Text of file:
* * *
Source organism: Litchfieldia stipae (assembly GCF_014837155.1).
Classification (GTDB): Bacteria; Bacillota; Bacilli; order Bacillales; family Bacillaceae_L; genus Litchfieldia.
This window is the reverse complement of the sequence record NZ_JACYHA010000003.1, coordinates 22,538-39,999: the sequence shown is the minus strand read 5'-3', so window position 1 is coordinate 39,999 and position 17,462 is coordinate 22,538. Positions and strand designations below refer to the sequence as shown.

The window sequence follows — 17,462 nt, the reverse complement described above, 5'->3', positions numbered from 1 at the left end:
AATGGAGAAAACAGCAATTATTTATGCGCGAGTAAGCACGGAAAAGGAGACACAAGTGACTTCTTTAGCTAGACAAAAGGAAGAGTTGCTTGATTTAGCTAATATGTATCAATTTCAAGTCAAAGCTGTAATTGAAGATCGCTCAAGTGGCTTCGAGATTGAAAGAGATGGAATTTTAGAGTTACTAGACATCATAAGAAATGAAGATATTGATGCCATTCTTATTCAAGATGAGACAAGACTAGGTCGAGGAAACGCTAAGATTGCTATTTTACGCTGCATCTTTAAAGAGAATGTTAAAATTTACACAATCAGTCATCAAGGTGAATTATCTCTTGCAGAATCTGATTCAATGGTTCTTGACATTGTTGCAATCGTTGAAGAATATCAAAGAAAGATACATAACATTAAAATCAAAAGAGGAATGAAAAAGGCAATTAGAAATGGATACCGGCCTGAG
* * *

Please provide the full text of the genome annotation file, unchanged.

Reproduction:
Source organism: Litchfieldia stipae (assembly GCF_014837155.1).
Classification (GTDB): Bacteria; Bacillota; Bacilli; order Bacillales; family Bacillaceae_L; genus Litchfieldia.
This window is the reverse complement of the sequence record NZ_JACYHA010000003.1, coordinates 22,538-39,999: the sequence shown is the minus strand read 5'-3', so window position 1 is coordinate 39,999 and position 17,462 is coordinate 22,538. Positions and strand designations below refer to the sequence as shown.

The window sequence follows — 17,462 nt, the reverse complement described above, 5'->3', positions numbered from 1 at the left end:
AATGGAGAAAACAGCAATTATTTATGCGCGAGTAAGCACGGAAAAGGAGACACAAGTGACTTCTTTAGCTAGACAAAAGGAAGAGTTGCTTGATTTAGCTAATATGTATCAATTTCAAGTCAAAGCTGTAATTGAAGATCGCTCAAGTGGCTTCGAGATTGAAAGAGATGGAATTTTAGAGTTACTAGACATCATAAGAAATGAAGATATTGATGCCATTCTTATTCAAGATGAGACAAGACTAGGTCGAGGAAACGCTAAGATTGCTATTTTACGCTGCATCTTTAAAGAGAATGTTAAAATTTACACAATCAGTCATCAAGGTGAATTATCTCTTGCAGAATCTGATTCAATGGTTCTTGACATTGTTGCAATCGTTGAAGAATATCAAAGAAAGATACATAACATTAAAATCAAAAGAGGAATGAAAAAGGCAATTAGAAATGGATACCGGCCTGAG